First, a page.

Actually, we were all in the same boat—one big group of UMass Amherst students, living together in a new city, gaining internship experience, and making unforgettable memories. At this point, things were starting to feel a lot less daunting. What started out as a first impression circle turned into a compliment circle; I was making genuine connections with my cohort members.

My New Internship

The theme of transition played out in my internship as well. I am working at a media internship with a refugee resettlement agency. I have two supervisors, but one of them happened to be on vacation my first week. It was also taking a while to get my company email account set up.

At first, I felt like I wasn’t getting much of an introduction or orientation into the ebb and flow of things. With over a year on Zoom, I had gotten used to working independently, but never to this extent. My biggest takeaway from that first week was not to be afraid to ask questions or to advocate for myself. My supervisors want this to be a robust experience for me too, and I want to make sure I’m putting in my best work. I would rather ask for clarification than continue to be confused about expectations.

I think that’s a very important and transferable lesson because it gives insight into the realities of work environments. There won’t always be extensive training; sometimes you have to be adaptable and able to learn on the way. I’m sure I’ll get a better handle on everything as the weeks go by. My supervisors have been very nice and welcoming so far.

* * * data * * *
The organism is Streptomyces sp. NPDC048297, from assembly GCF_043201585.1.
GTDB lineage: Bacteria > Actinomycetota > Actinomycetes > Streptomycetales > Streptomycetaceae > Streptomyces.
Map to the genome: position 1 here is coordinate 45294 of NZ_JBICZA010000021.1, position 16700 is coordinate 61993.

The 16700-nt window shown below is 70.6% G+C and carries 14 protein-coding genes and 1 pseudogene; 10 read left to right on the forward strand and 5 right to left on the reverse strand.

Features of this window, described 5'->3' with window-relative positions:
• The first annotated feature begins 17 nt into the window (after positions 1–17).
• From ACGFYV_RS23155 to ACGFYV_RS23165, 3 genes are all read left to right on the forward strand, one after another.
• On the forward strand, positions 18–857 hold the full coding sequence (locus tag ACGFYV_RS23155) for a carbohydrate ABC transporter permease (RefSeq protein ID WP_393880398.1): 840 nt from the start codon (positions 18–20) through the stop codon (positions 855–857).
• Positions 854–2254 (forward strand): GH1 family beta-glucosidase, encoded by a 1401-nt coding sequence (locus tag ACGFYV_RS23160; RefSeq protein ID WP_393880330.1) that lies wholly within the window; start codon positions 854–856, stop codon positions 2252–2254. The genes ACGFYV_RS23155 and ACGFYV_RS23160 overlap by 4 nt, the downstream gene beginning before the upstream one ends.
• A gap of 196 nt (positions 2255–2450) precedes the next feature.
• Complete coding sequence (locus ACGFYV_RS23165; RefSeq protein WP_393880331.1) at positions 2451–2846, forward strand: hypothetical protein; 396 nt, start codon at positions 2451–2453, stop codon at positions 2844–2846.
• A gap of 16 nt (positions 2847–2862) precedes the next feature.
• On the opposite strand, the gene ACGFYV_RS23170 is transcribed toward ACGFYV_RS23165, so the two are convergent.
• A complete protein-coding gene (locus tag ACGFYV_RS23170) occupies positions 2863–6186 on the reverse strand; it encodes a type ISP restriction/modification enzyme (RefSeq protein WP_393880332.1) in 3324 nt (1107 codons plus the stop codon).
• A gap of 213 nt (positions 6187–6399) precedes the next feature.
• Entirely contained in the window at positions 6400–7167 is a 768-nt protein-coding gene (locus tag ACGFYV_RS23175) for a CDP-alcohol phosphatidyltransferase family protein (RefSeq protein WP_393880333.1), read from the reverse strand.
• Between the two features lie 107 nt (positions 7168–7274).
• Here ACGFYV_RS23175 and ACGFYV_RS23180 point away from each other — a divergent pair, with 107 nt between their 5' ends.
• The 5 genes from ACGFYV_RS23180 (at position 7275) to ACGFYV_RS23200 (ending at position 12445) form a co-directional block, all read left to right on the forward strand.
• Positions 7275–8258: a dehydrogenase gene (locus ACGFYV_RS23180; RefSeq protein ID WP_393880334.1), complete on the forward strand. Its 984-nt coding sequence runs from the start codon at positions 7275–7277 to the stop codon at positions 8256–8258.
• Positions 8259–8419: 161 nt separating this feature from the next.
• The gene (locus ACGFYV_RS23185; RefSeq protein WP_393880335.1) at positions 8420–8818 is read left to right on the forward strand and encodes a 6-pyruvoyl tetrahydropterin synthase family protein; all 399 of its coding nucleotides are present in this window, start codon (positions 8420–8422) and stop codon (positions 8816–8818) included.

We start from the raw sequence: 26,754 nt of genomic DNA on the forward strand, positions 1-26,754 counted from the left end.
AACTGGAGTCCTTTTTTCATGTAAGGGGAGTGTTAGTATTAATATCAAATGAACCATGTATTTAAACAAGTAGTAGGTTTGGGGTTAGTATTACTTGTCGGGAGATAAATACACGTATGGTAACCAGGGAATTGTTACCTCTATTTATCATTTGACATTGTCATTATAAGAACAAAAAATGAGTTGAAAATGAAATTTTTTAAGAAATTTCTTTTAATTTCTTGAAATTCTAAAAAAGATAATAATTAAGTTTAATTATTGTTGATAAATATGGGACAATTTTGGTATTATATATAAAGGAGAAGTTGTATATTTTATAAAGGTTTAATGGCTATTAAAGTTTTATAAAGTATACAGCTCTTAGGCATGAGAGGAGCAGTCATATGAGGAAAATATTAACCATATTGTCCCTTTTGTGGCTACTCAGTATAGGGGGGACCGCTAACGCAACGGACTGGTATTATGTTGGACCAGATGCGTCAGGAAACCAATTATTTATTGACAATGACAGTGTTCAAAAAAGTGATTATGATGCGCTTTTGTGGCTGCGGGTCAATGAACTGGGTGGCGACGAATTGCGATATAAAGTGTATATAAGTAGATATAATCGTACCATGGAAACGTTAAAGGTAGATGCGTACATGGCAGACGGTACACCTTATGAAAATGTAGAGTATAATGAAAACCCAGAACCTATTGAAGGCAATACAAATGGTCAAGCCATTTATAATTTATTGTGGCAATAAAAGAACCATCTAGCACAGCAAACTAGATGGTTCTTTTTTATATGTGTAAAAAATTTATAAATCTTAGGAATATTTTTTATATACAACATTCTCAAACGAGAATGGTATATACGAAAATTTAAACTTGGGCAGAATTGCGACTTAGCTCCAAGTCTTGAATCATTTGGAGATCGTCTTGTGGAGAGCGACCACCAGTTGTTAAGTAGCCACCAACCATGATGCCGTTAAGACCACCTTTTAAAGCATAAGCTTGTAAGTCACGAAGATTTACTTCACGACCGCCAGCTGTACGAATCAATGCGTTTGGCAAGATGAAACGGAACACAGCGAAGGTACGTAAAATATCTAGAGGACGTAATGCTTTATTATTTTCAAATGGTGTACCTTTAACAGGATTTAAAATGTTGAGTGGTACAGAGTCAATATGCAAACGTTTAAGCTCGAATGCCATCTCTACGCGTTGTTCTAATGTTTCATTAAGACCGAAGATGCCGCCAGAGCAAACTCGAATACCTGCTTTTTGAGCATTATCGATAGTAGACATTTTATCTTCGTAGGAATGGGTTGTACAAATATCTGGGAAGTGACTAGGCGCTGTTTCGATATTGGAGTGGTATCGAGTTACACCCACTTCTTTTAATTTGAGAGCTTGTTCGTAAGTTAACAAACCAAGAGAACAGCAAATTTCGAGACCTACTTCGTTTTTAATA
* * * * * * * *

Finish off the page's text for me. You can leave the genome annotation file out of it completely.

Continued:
On Thursday that week, I had the opportunity to attend a virtual webinar on messaging approaches relevant to the refugee crisis. It was essentially a presentation of research findings from a focus group to determine what kinds of storytelling methods about refugees were most effective to garner public support for resettlement. I learned so much from those insights, and they really gave me a deeper reason for how and why I want to use communication practices to do good in the world. If you’re ever given the chance to attend optional events at your internship, I would definitely recommend doing so, because events can enrich your overall experience.

Setting SMART Goals

My first week in DC was a good time to set some Specific, Measurable, Attainable, Relevant, and Timely—aka SMART— goals. Mine are as follows:

  1. I will establish and maintain at least two genuine connections in my office by the end of the summer program so that I can work better with the team and leave a good, lasting impression.
  2. I will actively participate in at least three events (in person or virtual) related to media by the end of the program in order to put myself out there and learn more about my field.
  3. I will finish at least one book by the end of the summer so that I can have personal development experiences to go along with my professional development.

After this first week, I felt like I had broken the ice with my cohort, and I’m excited to get closer with them as we go about our DC adventures. I’m also looking forward to more professional experiences and transferable skills at my internship. Tune in throughout the summer to read more about my time in DC!

Four University of Massachusetts students stand near the iconic gate of Washington, DC's Chinatown district
Here we're visiting the Chinatown District in Washington, DC.
We got some bubble tea while we were there!